The Paradoxical Kingdom of God
When I was younger, Christmas time was my favorite part of the year. As soon as the tree went up at my grandmother’s, I knew that more of my favorite traditions were to come: Aunt Geraldine’s sugar cookies; hide-and-seek in the crevices of my grandparents’ old, creaky home in Richmond, Ind.; living room floors covered in colorful, wadded-up wrapping paper. It all made sense to me; those little pieces of Christmas all fit together so nicely.
The prophet Isaiah told stories of a future when things will fit together nicely that don’t go together now. He said “the wolf shall live with the lamb” and “the calf and the lion together” and all these would be lead by “a little child.” The world will be pleasantly full of paradoxes. What a mystery of a place to live!
Eventually, Jesus fulfilled Isaiah’s paradoxical prophecy, arriving as fully human and fully God. He was perfect, but bent down to a woman caught in adultery (John 8:1-11) and washed the feet of his followers (John 13:1-20). “The kingdom of God is at hand,” he said (Matt. 10:7), yet it is still coming (Luke 17:20-37). The things that don’t seem to fit were those that Jesus put together.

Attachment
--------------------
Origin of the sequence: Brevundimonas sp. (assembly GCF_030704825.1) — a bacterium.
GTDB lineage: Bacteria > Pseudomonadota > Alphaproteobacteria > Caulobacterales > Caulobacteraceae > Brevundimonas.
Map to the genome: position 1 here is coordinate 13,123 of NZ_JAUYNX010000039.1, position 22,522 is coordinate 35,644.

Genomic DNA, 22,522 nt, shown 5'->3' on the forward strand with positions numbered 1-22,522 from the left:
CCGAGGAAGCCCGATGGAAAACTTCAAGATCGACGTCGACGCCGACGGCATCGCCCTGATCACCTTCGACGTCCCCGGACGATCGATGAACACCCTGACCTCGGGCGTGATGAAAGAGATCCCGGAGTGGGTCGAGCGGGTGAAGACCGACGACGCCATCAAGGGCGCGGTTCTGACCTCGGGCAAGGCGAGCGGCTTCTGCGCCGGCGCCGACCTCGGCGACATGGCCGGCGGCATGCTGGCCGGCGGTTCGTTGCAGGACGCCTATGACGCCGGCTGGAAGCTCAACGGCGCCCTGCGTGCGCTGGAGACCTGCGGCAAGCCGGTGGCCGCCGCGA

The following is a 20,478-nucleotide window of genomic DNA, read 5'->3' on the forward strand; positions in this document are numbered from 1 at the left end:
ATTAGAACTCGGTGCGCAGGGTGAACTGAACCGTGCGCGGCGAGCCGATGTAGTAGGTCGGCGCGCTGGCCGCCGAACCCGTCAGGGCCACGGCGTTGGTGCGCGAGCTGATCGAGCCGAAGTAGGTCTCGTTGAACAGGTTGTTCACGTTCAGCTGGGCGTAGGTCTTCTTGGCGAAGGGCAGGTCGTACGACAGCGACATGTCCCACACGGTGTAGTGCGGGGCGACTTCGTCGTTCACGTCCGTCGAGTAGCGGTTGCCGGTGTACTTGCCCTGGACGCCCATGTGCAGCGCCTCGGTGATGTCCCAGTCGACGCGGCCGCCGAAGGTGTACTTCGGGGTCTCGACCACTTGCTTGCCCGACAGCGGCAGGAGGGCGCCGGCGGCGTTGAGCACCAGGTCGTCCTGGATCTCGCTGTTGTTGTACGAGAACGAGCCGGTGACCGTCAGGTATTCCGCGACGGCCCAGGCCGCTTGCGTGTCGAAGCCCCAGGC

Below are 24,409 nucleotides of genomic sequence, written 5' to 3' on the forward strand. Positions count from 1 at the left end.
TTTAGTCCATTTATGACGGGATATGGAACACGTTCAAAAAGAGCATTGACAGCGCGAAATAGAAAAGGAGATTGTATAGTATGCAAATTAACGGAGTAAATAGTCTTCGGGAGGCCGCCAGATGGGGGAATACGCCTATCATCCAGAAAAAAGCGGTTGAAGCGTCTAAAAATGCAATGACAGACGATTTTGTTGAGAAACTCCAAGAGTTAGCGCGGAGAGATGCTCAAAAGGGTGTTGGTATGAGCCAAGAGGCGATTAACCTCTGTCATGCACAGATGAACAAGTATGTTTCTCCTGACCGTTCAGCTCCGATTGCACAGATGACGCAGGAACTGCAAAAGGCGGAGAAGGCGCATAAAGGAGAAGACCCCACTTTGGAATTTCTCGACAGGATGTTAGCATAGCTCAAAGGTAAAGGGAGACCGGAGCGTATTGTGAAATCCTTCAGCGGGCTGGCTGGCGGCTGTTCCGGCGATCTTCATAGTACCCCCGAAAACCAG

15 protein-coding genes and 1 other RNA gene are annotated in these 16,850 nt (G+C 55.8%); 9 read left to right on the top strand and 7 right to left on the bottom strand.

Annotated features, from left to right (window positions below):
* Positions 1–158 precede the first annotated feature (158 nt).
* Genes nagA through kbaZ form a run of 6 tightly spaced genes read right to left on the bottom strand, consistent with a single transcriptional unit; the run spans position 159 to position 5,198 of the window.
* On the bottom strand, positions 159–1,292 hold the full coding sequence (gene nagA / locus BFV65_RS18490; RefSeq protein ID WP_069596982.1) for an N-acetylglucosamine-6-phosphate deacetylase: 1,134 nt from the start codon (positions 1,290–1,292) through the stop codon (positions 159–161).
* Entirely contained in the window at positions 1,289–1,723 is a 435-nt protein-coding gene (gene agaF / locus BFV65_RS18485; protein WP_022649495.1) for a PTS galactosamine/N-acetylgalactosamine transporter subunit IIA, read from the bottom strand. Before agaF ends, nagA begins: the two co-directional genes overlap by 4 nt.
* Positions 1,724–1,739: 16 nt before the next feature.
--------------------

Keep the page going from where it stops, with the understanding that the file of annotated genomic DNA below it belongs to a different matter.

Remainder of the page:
My favorite Christmas tradition happens at midnight every Christmas Eve. To the sound of church bells, my family gathers with my grandparents’ congregation in an old, historic Lutheran cathedral. The lights go off, and the tall room is illuminated by candles as we sing “Silent Night” a cappella in German and English. Stille Nacht, heilige Nacht! Alles schläft, einsam wacht. The tune moves through the pews and the flames dance at the sound. Light meets darkness, and all is calm.
the spirit of counsel and might,
the spirit of knowledge and the fear of the Lord.
and the lion shall eat straw like the ox.